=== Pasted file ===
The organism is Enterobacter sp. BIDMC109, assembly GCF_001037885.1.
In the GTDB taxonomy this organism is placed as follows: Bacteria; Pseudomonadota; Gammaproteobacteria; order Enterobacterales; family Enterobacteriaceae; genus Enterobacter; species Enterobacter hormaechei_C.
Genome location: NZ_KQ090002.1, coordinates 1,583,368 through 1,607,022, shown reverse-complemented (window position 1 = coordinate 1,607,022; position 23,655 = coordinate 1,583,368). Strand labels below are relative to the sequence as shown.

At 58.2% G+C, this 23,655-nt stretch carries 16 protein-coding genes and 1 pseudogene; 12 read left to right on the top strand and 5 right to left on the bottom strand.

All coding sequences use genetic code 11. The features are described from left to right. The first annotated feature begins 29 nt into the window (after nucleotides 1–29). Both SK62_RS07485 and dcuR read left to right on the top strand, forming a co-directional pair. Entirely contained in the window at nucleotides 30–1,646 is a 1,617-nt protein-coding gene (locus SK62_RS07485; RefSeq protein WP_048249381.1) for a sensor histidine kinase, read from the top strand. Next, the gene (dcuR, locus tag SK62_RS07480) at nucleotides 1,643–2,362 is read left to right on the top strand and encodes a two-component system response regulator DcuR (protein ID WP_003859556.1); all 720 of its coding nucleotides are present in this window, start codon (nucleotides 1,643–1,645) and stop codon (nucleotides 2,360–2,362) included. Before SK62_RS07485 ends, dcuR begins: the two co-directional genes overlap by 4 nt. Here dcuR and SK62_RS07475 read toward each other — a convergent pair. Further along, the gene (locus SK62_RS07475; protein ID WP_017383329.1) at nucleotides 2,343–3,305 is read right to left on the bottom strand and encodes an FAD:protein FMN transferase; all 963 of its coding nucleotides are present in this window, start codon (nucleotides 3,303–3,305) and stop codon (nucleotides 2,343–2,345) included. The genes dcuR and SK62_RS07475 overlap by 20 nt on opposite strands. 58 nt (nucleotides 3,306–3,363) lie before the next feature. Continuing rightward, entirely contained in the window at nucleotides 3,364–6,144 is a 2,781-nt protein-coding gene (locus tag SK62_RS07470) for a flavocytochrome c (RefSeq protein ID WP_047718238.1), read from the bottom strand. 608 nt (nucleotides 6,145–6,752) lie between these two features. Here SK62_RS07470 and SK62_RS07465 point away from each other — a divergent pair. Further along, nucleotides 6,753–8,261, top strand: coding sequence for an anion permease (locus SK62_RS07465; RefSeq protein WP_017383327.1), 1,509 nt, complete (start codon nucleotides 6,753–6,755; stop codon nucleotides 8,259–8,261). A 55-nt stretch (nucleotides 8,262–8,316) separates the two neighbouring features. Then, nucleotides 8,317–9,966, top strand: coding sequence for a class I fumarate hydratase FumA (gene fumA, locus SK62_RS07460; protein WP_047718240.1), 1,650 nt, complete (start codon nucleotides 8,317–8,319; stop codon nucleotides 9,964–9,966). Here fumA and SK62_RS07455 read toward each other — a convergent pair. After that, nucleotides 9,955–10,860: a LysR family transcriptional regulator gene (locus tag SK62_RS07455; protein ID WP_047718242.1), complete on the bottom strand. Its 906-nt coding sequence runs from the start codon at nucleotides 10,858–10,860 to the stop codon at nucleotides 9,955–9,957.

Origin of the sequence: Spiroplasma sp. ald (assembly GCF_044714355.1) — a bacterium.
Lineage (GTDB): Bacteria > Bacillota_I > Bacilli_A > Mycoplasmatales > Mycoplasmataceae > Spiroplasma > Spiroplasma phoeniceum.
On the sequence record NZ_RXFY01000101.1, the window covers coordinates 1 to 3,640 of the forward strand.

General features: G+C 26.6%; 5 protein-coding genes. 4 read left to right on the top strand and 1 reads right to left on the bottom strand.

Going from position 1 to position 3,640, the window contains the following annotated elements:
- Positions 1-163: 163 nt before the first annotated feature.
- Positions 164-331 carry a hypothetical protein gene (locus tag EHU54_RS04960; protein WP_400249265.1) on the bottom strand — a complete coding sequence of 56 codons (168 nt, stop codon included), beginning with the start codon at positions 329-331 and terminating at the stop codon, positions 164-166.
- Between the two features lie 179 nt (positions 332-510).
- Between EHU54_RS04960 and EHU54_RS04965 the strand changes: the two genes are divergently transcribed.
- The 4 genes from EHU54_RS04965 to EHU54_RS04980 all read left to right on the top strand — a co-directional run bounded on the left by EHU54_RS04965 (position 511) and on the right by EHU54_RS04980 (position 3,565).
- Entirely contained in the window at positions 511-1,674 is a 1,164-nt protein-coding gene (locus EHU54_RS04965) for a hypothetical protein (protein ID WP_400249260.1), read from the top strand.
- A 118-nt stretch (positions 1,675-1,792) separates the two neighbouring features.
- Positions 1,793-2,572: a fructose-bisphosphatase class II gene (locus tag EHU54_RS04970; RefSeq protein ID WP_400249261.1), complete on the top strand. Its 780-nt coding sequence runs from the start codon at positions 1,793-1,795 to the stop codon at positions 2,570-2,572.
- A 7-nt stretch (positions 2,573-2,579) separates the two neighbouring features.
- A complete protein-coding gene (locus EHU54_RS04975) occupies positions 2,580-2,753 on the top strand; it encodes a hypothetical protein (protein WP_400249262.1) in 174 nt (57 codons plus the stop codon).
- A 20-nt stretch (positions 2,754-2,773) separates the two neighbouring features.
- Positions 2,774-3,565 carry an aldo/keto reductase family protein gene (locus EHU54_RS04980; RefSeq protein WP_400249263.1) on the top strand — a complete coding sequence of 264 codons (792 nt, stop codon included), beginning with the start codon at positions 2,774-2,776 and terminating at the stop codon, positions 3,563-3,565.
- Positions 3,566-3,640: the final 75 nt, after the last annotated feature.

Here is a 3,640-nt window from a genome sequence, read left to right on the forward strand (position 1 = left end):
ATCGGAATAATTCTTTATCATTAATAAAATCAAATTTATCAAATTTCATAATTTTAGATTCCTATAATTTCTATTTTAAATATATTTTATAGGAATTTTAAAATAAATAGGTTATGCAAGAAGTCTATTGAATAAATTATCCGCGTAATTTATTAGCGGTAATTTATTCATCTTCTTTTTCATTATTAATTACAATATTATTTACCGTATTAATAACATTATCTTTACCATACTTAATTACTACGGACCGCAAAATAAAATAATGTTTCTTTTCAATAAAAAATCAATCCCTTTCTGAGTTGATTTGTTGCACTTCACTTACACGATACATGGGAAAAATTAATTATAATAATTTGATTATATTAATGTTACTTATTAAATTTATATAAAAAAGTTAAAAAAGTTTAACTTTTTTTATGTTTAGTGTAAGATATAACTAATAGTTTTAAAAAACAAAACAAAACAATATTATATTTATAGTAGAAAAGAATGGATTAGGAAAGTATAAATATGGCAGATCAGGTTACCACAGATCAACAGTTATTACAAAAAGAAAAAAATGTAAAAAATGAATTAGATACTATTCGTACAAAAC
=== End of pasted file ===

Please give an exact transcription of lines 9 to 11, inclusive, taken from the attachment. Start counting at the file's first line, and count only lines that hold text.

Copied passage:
General features: G+C 26.6%; 5 protein-coding genes. 4 read left to right on the top strand and 1 reads right to left on the bottom strand.

Going from position 1 to position 3,640, the window contains the following annotated elements:
- Positions 1-163: 163 nt before the first annotated feature.